After days of teetering on the edge, Chinese equities fell into a bear market on Tuesday amid the latest escalation in the burgeoning global trade conflict.
Reports that the U.S. is considering restrictions on Chinese investment in U.S. industries rocked global markets on Monday and attempts by Peter Navarro and Steve Mnuchin to walk back those reports offered little in the way of solace. Comments attributed to Xi Jinping by WSJ seem to tip Beijing’s readiness to see if Trump is more bark than bite.
All of that has weighed heavily on sentiment in China and the result is a 20% decline in five months for the SHCOMP, which seems to also be suffering from a perceived lack of “national team” (i.e., state) intervention to defend 3,000:
Sentiment in China is fragile amid the deleveraging push that many see as an effort that will drag on and affect liquidity and credit creation even as the PBoC steps in to manage the glide path with rate cuts and liquidity injections. Corporate defaults are a concern as is the yuan, which is sitting at its weakest against the dollar since December 20.
For their part, Goldman thinks an all-out credit crunch isn’t likely, but the following commentary from a note out Tuesday is worth a skim:
2018 has seen a meaningful increase in the volume of defaults in China’s domestic corporate bond market. We estimate that there have been 8 defaults so far this year, already exceeding the 7 defaults we saw for the whole of 2017. In terms of the notional amount of bonds outstanding, this has reached RMB42bn this year compared with RMB18bn last year (Exhibit 1). Not only have we seen bond market defaults, there have been a number of state-owned enterprises (SOE) and local government financing vehicles (LGFV) defaulting on their asset management plans. To a large extent, the increase in credit stresses is a reflection of the tighter financial sector regulations that have come into place which aim to curb shadow banking activities, which over the past several years have been one of the fastest growing sources of credit generation.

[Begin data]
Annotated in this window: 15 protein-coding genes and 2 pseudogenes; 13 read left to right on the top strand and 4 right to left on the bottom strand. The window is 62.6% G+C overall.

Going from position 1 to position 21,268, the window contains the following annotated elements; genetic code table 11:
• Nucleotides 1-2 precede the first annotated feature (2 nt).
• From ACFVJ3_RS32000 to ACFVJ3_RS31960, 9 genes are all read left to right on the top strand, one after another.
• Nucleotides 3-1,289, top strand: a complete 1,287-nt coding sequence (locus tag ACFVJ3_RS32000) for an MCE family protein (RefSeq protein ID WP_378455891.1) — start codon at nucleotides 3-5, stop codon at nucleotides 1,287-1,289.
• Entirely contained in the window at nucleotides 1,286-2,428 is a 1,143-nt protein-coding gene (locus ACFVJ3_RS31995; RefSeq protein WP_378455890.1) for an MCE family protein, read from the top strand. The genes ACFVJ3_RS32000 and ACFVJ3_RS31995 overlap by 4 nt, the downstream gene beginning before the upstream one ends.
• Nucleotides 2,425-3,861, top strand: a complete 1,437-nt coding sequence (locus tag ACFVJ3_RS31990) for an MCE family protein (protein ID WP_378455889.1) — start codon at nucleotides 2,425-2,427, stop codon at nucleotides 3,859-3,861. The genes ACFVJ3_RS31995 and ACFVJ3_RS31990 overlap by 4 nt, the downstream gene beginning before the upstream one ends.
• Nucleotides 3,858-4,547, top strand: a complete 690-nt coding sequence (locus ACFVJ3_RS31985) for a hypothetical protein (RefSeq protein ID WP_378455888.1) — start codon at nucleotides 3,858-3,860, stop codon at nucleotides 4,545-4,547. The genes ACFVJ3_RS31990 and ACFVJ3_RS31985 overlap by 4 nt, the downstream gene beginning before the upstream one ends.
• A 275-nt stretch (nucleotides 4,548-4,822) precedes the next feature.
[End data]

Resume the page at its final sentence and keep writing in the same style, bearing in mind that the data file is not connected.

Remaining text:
For the bargain hunters/falling-knife-catchers out there, the SHCOMP has been in oversold territory for what looks like at least five days now:
The index is also on pace for its worst monthly drop since January 2016, when deflation fears and the threat of more yuan depreciation had global markets reeling:
So go ahead and take a flyer on some A-shares if you like. Who knows, maybe Beijing will decide enough is enough and start intervening aggressively going forward. Or maybe they’ll just do what they did in 2015 after the margin-fueled equity bubble collapsed: arrest anyone who shorts stocks.
Whatever the case, it’s worth noting that this marks a stark contrast with the Russell 2000 and as SocGen’s Andrew Lapthorne wrote on Monday, “if Trump’s ‘Trade War’ is about rebalancing the prospects of US companies versus, say, China, then markets appear very much on message [as] the Russell has outperformed the CS300 by a remarkable 22% since the beginning of April”.